Composite Bearing Analysis

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An interesting technical issue came up this month that I posted on the Aircraft Stress Analysis LinkedIn group that I run. You can review the original post and the comments here: https://www.linkedin.com/feed/update/urn:li:activity:6701526665463414784

This is the original question:

“Bearing ‘yield’ of carbon fiber came up on a project yesterday. As long as the failure mode is not pull-out to the side of a sheet or flange, the bearing failure of carbon composite is non linear and progressive. For ultimate load cases can we ignore the ideal elastic load distribution between fasteners and just divide the total shear load by the number of fasteners?”

I had the unusual situation of a large fitting with multiple fasteners (12 bolts) in the center of a composite part – some distance from any panel edge. Most composite panel bearing stresses are based on a failure mode related to the edge of the panel.

I have gathered some useful data here: https://www.abbottaerospace.com/aa-sb-001/12-joints/12-2-mechanically-fastened-joints/12-2-4-mechanical-joints-in-composite-panels/

This shows the typical non linear response of a fastener in an ultimate bearing failure situation (Ref: http://www.abbottaerospace.com/wpdm-package/afwl-tr-86-3035)

And the effect of edge distance on the bearing strength (https://www.abbottaerospace.com/wpdm-package/arc-cp-1380-the-strength-of-bolted-joints-in-multidirectional-cfrp-laminates

Should mean that in the center of panel we should see only bearing strength and the non linear nature of the bearing failure should give us some load redistribution between fasteners.

I got contacted by a good number of people publicly and privately (thanks to all of you!) and the consensus was that some redistribution would be reasonable in this situation.

I agree with this – especially as this is an arbitrary crash load case and is by nature a non service and conservative load condition.

This is for a foreign STC and so the opportunity to discuss with the relevant delegate is very limited (impossible!). So I will make sure this assumption is clear in the analysis and we will submit for review!

What do you think? Is this a reasonable assumption?

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Your email address will not be published. Required fields are marked *

Composite Bearing Analysis

A version of this article first appeared in our free newsletter, to subscribe click here

An interesting technical issue came up this month that I posted on the Aircraft Stress Analysis LinkedIn group that I run. You can review the original post and the comments here: https://www.linkedin.com/feed/update/urn:li:activity:6701526665463414784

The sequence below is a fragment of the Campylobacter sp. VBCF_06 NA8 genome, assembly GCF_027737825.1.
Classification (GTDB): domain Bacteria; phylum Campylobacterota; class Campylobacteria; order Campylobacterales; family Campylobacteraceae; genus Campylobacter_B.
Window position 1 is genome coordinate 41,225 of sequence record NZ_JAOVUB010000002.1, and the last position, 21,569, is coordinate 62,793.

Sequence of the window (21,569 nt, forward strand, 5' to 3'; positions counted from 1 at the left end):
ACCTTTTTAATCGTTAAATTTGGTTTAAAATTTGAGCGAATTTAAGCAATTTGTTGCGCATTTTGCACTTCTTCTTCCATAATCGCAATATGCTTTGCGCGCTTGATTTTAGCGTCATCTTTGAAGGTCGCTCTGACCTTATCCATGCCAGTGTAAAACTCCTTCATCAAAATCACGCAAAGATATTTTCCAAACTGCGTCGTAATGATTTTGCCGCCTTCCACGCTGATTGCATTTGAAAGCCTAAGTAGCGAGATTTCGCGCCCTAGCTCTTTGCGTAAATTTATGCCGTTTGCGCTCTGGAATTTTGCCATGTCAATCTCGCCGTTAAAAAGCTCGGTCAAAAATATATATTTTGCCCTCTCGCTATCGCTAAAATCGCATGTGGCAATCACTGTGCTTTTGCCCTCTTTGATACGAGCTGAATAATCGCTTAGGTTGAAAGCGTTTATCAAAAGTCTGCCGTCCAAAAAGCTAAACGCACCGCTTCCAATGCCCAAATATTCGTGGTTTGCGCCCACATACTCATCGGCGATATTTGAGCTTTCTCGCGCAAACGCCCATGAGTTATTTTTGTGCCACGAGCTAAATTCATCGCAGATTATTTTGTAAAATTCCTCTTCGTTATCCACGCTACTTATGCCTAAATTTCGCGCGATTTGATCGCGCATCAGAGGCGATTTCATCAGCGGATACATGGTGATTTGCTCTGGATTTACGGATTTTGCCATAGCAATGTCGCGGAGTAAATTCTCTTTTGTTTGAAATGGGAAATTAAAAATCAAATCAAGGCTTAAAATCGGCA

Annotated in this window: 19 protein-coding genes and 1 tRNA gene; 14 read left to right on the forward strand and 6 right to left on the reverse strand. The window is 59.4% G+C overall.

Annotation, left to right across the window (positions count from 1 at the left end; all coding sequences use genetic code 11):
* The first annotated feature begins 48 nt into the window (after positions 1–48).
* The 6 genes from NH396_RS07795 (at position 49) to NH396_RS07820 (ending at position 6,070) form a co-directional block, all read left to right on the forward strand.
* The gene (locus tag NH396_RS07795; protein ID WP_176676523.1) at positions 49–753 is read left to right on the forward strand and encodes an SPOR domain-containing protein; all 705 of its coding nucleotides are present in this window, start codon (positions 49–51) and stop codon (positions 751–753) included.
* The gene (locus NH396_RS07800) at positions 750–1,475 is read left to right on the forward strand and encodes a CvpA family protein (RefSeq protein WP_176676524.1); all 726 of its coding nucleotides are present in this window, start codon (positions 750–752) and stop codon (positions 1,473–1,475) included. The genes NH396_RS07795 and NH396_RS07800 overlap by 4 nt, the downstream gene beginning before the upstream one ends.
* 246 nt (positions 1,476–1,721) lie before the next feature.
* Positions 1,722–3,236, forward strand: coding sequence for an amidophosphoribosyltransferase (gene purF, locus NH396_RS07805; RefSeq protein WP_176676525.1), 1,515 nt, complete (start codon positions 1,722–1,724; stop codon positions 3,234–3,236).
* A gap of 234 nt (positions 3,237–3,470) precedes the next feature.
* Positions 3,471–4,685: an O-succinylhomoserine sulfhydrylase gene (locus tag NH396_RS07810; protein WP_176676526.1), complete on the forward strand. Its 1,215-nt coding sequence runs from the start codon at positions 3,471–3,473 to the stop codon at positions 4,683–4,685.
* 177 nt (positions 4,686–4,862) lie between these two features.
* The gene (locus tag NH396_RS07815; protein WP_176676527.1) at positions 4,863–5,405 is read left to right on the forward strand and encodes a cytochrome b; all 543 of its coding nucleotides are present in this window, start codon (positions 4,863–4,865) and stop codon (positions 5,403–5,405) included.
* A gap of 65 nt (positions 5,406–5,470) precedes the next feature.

This is the original question:

“Bearing ‘yield’ of carbon fiber came up on a project yesterday. As long as the failure mode is not pull-out to the side of a sheet or flange, the bearing failure of carbon composite is non linear and progressive. For ultimate load cases can we ignore the ideal elastic load distribution between fasteners and just divide the total shear load by the number of fasteners?”

I had the unusual situation of a large fitting with multiple fasteners (12 bolts) in the center of a composite part – some distance from any panel edge. Most composite panel bearing stresses are based on a failure mode related to the edge of the panel.

I have gathered some useful data here: https://www.abbottaerospace.com/aa-sb-001/12-joints/12-2-mechanically-fastened-joints/12-2-4-mechanical-joints-in-composite-panels/

This shows the typical non linear response of a fastener in an ultimate bearing failure situation (Ref: http://www.abbottaerospace.com/wpdm-package/afwl-tr-86-3035)

And the effect of edge distance on the bearing strength (https://www.abbottaerospace.com/wpdm-package/arc-cp-1380-the-strength-of-bolted-joints-in-multidirectional-cfrp-laminates

Should mean that in the center of panel we should see only bearing strength and the non linear nature of the bearing failure should give us some load redistribution between fasteners.

I got contacted by a good number of people publicly and privately (thanks to all of you!) and the consensus was that some redistribution would be reasonable in this situation.

I agree with this – especially as this is an arbitrary crash load case and is by nature a non service and conservative load condition.

This is for a foreign STC and so the opportunity to discuss with the relevant delegate is very limited (impossible!). So I will make sure this assumption is clear in the analysis and we will submit for review!

What do you think? Is this a reasonable assumption?

Comment On This Post

Your email address will not be published. Required fields are marked *